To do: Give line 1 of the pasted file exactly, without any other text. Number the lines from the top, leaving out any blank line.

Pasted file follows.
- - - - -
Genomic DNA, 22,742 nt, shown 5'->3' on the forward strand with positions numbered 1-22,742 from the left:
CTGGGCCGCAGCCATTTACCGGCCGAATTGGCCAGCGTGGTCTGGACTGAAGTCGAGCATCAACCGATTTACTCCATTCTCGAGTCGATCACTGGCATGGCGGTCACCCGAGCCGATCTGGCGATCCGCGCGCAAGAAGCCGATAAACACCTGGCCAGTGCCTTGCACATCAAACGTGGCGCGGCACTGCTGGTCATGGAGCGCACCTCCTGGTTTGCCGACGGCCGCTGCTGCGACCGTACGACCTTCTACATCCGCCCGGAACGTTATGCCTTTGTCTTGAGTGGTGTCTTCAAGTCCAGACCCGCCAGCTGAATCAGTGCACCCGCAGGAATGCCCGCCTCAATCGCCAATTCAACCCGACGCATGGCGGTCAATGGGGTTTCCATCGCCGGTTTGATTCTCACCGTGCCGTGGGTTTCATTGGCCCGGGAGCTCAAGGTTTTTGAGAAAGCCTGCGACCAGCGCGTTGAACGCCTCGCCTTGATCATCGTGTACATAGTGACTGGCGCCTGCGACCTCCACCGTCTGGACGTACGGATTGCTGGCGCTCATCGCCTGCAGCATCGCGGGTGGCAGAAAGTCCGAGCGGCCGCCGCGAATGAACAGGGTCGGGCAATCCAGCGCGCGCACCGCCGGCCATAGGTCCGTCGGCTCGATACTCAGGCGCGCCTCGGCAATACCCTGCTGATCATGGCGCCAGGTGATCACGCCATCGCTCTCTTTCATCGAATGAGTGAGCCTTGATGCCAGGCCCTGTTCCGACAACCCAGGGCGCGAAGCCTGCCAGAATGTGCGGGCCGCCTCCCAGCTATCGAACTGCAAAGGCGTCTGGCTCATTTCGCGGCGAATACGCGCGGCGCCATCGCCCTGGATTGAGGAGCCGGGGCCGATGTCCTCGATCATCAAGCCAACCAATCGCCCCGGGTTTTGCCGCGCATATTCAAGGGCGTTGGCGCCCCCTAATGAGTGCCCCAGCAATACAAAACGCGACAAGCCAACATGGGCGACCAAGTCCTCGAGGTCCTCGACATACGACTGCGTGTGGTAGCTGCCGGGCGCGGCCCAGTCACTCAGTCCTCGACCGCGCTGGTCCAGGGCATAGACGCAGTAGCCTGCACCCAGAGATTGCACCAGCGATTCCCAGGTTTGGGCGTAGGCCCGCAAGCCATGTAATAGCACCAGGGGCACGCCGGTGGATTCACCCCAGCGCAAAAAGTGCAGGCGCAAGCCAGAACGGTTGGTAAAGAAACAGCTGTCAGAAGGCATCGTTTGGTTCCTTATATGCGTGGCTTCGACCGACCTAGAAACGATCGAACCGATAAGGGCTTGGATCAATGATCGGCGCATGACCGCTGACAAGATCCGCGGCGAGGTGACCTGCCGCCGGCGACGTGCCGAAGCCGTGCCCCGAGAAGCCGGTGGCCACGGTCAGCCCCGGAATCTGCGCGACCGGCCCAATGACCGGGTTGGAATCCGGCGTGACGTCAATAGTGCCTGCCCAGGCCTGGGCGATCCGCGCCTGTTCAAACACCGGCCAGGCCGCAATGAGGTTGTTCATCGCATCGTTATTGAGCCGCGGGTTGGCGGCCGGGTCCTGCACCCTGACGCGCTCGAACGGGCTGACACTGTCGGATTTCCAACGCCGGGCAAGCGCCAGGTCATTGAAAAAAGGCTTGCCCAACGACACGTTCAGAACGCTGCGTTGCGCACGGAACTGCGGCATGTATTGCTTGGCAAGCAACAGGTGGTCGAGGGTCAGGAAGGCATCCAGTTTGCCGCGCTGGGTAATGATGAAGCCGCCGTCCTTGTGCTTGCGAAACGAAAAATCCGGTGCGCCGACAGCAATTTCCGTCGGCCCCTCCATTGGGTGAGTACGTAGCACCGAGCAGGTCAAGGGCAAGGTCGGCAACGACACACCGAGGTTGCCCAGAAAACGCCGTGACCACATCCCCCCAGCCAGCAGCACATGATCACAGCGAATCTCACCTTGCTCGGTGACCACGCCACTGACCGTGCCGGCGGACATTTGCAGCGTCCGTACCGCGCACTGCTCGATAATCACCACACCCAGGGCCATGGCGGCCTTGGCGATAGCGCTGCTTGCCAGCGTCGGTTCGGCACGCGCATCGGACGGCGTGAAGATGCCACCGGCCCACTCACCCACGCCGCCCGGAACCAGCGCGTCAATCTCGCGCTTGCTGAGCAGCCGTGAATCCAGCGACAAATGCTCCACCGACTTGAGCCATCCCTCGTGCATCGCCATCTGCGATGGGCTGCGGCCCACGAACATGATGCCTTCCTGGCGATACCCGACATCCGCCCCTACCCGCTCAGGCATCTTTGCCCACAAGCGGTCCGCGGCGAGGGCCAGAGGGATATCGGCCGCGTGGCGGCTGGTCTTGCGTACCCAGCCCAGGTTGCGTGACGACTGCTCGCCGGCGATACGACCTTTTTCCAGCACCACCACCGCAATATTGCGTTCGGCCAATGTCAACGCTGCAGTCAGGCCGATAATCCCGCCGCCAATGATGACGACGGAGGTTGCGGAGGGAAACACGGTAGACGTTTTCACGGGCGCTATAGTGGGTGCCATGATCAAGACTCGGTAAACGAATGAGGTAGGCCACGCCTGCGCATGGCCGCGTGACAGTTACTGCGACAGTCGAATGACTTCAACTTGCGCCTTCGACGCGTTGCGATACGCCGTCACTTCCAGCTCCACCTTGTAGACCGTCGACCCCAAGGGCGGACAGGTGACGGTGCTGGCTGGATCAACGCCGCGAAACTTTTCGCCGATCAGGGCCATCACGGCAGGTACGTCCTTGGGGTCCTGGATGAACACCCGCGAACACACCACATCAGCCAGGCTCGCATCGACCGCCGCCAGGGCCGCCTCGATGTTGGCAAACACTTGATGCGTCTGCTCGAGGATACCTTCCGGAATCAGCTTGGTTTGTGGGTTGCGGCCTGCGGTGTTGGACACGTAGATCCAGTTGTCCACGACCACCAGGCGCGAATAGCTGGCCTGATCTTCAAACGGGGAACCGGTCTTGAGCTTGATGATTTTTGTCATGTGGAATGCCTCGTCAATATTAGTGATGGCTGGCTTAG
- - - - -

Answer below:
Genomic DNA, 22,742 nt, shown 5'->3' on the forward strand with positions numbered 1-22,742 from the left: